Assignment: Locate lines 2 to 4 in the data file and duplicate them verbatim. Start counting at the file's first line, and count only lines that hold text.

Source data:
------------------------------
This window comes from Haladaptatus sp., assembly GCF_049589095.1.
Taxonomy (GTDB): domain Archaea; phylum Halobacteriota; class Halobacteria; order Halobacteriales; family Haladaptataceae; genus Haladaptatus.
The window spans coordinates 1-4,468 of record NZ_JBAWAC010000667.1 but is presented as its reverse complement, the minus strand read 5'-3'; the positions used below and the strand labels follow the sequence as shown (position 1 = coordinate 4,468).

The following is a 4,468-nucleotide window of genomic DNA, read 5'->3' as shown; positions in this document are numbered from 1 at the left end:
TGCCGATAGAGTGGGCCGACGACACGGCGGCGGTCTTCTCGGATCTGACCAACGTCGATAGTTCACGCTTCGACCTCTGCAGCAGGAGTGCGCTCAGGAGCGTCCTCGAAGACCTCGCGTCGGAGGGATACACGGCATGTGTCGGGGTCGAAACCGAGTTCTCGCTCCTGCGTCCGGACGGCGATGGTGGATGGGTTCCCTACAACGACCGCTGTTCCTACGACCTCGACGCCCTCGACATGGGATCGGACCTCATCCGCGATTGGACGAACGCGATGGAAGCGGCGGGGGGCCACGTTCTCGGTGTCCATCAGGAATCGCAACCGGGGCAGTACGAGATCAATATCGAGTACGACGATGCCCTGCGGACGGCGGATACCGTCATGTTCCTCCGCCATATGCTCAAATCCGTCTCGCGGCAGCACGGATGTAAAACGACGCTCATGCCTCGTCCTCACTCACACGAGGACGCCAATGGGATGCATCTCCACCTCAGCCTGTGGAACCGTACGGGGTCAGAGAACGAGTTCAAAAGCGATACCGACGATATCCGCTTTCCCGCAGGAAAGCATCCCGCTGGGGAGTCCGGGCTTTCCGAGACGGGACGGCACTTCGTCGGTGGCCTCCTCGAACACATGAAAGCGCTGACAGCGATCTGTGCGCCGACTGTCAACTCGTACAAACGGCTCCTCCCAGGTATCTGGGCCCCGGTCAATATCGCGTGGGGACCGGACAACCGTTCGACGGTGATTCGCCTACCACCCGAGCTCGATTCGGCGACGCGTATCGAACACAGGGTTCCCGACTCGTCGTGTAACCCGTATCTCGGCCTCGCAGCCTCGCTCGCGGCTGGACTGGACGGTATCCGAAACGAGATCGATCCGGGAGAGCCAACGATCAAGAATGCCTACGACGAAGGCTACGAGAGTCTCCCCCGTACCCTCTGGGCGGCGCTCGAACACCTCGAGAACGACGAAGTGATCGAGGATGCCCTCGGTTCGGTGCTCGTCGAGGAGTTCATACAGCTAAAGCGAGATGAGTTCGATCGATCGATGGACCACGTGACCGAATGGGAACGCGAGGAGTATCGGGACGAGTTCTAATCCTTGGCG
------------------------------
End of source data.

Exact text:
Taxonomy (GTDB): domain Archaea; phylum Halobacteriota; class Halobacteria; order Halobacteriales; family Haladaptataceae; genus Haladaptatus.
The window spans coordinates 1-4,468 of record NZ_JBAWAC010000667.1 but is presented as its reverse complement, the minus strand read 5'-3'; the positions used below and the strand labels follow the sequence as shown (position 1 = coordinate 4,468).

The following is a 4,468-nucleotide window of genomic DNA, read 5'->3' as shown; positions in this document are numbered from 1 at the left end: